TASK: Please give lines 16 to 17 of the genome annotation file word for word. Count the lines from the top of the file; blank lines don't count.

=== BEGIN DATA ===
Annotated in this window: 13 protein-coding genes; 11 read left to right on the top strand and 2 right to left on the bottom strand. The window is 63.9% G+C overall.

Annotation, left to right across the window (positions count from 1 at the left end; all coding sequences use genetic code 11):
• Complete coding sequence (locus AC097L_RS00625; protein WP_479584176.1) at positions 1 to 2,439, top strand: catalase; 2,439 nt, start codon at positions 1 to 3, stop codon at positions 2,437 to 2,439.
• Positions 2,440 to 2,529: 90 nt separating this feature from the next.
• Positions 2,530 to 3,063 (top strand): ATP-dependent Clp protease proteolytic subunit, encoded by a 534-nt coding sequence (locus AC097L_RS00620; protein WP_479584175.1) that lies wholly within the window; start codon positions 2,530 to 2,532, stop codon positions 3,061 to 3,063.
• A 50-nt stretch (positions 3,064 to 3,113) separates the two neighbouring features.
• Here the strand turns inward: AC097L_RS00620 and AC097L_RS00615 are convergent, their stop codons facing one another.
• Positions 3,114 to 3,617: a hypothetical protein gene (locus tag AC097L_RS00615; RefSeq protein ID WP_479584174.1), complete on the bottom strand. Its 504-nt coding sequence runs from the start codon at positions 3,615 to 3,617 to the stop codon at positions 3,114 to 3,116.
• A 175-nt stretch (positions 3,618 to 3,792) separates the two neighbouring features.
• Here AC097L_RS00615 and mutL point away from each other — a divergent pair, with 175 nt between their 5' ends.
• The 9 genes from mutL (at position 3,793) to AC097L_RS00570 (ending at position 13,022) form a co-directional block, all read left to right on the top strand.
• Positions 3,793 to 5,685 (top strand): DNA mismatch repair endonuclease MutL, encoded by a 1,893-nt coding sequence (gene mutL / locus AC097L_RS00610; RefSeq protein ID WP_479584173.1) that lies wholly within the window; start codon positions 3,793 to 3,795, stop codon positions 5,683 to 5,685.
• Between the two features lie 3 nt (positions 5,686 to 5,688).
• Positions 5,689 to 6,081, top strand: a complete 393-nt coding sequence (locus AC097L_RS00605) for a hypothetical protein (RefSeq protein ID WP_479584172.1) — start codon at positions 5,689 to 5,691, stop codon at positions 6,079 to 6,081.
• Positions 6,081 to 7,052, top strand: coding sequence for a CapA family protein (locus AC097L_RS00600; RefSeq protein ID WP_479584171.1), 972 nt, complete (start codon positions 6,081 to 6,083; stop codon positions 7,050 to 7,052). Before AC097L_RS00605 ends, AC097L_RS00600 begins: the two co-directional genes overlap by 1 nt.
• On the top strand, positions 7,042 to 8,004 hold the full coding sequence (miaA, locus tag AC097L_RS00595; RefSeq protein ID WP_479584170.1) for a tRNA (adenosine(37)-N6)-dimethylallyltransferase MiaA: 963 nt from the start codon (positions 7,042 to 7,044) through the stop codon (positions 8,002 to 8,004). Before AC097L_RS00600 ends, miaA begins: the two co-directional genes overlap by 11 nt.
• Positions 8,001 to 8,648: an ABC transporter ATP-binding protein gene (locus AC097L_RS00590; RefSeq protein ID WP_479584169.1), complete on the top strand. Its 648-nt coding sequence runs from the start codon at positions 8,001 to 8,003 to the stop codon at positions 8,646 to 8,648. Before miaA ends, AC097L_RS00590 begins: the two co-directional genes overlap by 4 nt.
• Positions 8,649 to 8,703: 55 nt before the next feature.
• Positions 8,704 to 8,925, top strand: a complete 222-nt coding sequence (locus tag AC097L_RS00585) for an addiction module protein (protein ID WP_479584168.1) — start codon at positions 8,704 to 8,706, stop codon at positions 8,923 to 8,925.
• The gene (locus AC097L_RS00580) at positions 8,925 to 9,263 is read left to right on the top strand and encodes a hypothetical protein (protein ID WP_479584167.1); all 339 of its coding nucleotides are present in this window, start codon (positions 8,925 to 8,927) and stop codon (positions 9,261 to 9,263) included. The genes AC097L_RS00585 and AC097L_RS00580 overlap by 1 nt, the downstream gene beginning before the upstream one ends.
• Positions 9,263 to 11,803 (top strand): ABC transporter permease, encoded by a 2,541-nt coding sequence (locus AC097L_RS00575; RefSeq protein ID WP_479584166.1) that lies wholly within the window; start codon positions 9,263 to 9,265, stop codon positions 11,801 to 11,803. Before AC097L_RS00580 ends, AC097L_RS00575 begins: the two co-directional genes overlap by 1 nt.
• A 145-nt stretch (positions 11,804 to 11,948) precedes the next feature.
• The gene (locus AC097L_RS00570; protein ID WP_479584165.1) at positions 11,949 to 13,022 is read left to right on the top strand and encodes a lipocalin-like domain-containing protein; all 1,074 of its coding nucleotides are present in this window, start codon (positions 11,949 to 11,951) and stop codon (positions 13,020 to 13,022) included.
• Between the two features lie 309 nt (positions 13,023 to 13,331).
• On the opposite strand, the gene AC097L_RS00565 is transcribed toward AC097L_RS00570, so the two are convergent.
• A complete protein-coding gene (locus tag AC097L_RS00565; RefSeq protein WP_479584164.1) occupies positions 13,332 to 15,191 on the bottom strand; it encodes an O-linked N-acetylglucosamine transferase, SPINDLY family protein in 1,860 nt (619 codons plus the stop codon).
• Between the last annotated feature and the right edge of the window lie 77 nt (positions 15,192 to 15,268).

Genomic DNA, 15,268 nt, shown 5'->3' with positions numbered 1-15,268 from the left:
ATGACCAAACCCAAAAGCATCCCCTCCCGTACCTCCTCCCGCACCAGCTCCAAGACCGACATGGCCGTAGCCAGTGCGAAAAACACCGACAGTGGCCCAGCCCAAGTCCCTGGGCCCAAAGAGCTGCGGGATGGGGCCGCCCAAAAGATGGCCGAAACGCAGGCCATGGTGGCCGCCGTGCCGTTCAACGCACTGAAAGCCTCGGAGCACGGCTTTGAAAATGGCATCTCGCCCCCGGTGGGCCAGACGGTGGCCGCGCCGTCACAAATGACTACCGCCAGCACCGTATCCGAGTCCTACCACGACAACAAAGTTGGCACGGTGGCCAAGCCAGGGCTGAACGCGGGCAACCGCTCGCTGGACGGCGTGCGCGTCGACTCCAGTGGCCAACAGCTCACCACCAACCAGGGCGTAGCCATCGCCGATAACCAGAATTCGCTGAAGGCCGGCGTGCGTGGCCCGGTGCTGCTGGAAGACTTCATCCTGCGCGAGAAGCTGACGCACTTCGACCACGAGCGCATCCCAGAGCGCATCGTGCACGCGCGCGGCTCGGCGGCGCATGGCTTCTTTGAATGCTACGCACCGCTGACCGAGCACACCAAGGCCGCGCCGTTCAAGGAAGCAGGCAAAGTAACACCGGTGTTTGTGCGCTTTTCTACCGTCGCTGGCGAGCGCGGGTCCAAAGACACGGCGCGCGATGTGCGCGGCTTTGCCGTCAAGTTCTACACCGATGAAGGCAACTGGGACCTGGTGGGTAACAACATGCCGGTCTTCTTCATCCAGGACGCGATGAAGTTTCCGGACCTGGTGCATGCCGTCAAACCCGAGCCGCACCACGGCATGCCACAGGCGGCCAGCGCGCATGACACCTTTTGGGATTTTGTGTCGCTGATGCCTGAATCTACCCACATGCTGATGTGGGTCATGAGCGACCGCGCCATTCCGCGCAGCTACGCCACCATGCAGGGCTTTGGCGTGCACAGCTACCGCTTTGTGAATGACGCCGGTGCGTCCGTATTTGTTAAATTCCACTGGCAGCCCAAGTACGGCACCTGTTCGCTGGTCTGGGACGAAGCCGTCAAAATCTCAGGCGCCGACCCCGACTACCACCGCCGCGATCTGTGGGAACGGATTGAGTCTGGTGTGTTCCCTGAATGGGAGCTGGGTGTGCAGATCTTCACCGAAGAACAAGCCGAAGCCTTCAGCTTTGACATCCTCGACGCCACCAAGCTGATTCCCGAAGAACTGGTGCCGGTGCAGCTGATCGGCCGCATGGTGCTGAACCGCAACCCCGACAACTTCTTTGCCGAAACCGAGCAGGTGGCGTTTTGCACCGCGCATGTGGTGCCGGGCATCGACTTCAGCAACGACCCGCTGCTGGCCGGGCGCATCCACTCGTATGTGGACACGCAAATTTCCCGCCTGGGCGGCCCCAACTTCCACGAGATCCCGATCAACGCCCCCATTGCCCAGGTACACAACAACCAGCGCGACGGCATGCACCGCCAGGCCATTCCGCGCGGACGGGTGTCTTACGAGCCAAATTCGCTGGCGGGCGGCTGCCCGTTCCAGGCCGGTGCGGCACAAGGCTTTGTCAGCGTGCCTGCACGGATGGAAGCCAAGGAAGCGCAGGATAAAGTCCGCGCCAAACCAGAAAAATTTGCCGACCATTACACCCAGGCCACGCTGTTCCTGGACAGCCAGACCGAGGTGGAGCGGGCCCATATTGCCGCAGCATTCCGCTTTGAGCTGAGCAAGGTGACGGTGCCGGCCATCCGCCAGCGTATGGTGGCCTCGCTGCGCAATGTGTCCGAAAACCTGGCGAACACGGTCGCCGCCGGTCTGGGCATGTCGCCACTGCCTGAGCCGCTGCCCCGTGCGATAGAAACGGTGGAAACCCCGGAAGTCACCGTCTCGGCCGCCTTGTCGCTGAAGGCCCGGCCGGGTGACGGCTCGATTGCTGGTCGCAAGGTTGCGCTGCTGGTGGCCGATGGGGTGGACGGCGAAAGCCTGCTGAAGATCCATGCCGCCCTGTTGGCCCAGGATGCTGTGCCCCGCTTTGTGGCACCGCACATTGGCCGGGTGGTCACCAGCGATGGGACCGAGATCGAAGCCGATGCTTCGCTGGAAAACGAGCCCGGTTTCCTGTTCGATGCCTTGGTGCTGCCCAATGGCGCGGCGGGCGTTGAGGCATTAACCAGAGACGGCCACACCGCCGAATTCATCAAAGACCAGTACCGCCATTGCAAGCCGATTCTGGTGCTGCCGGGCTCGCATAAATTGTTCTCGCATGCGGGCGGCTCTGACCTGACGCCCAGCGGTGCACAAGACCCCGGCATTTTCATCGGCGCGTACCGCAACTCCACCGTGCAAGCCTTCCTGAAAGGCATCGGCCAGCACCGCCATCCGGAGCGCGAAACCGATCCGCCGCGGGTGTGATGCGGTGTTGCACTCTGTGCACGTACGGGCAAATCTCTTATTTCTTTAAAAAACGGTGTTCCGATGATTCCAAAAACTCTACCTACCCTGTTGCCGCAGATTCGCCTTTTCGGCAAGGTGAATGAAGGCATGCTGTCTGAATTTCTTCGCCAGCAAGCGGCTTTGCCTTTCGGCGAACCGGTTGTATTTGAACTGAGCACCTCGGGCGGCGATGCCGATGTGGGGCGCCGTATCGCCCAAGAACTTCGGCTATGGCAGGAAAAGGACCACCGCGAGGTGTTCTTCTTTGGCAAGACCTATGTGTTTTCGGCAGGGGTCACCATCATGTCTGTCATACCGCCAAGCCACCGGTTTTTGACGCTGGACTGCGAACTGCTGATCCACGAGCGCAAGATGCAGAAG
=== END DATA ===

• On the top strand, positions 7,042 to 8,004 hold the full coding sequence (miaA, locus tag AC097L_RS00595; RefSeq protein ID WP_479584170.1) for a tRNA (adenosine(37)-N6)-dimethylallyltransferase MiaA: 963 nt from the start codon (positions 7,042 to 7,044) through the stop codon (positions 8,002 to 8,004). Before AC097L_RS00600 ends, miaA begins: the two co-directional genes overlap by 11 nt.
• Positions 8,001 to 8,648: an ABC transporter ATP-binding protein gene (locus AC097L_RS00590; RefSeq protein ID WP_479584169.1), complete on the top strand. Its 648-nt coding sequence runs from the start codon at positions 8,001 to 8,003 to the stop codon at positions 8,646 to 8,648. Before miaA ends, AC097L_RS00590 begins: the two co-directional genes overlap by 4 nt.